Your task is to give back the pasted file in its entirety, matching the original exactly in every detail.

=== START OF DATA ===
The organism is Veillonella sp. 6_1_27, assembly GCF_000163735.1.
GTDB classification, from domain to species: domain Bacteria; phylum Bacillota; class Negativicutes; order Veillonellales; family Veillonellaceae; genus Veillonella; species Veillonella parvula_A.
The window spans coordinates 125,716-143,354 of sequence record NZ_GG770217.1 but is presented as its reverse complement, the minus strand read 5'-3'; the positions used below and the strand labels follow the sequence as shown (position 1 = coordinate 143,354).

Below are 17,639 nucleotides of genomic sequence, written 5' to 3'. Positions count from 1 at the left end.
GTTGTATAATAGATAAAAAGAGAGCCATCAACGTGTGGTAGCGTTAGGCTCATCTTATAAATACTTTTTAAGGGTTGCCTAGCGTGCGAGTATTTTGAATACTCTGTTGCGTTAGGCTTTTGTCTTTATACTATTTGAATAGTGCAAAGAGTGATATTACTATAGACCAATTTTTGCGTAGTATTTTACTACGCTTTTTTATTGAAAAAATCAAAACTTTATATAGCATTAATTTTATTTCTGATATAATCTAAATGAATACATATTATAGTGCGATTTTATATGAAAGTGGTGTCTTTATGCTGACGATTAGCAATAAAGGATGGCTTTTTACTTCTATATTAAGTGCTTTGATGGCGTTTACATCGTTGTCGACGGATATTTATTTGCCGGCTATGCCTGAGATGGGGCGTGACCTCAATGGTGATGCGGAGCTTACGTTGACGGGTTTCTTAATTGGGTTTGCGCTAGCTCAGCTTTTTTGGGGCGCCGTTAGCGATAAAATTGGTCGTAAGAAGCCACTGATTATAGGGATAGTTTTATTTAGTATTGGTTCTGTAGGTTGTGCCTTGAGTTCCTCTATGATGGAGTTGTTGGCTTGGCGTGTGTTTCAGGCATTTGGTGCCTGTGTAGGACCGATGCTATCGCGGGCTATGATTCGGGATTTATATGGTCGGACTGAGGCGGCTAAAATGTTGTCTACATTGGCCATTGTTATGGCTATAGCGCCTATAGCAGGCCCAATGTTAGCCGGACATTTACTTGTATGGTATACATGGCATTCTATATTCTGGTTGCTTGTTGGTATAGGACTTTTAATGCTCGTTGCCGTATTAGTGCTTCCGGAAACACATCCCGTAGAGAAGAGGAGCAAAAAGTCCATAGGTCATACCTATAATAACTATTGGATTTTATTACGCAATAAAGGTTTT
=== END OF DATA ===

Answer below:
The organism is Veillonella sp. 6_1_27, assembly GCF_000163735.1.
GTDB classification, from domain to species: domain Bacteria; phylum Bacillota; class Negativicutes; order Veillonellales; family Veillonellaceae; genus Veillonella; species Veillonella parvula_A.
The window spans coordinates 125,716-143,354 of sequence record NZ_GG770217.1 but is presented as its reverse complement, the minus strand read 5'-3'; the positions used below and the strand labels follow the sequence as shown (position 1 = coordinate 143,354).

Below are 17,639 nucleotides of genomic sequence, written 5' to 3'. Positions count from 1 at the left end.
GTTGTATAATAGATAAAAAGAGAGCCATCAACGTGTGGTAGCGTTAGGCTCATCTTATAAATACTTTTTAAGGGTTGCCTAGCGTGCGAGTATTTTGAATACTCTGTTGCGTTAGGCTTTTGTCTTTATACTATTTGAATAGTGCAAAGAGTGATATTACTATAGACCAATTTTTGCGTAGTATTTTACTACGCTTTTTTATTGAAAAAATCAAAACTTTATATAGCATTAATTTTATTTCTGATATAATCTAAATGAATACATATTATAGTGCGATTTTATATGAAAGTGGTGTCTTTATGCTGACGATTAGCAATAAAGGATGGCTTTTTACTTCTATATTAAGTGCTTTGATGGCGTTTACATCGTTGTCGACGGATATTTATTTGCCGGCTATGCCTGAGATGGGGCGTGACCTCAATGGTGATGCGGAGCTTACGTTGACGGGTTTCTTAATTGGGTTTGCGCTAGCTCAGCTTTTTTGGGGCGCCGTTAGCGATAAAATTGGTCGTAAGAAGCCACTGATTATAGGGATAGTTTTATTTAGTATTGGTTCTGTAGGTTGTGCCTTGAGTTCCTCTATGATGGAGTTGTTGGCTTGGCGTGTGTTTCAGGCATTTGGTGCCTGTGTAGGACCGATGCTATCGCGGGCTATGATTCGGGATTTATATGGTCGGACTGAGGCGGCTAAAATGTTGTCTACATTGGCCATTGTTATGGCTATAGCGCCTATAGCAGGCCCAATGTTAGCCGGACATTTACTTGTATGGTATACATGGCATTCTATATTCTGGTTGCTTGTTGGTATAGGACTTTTAATGCTCGTTGCCGTATTAGTGCTTCCGGAAACACATCCCGTAGAGAAGAGGAGCAAAAAGTCCATAGGTCATACCTATAATAACTATTGGATTTTATTACGCAATAAAGGTTTT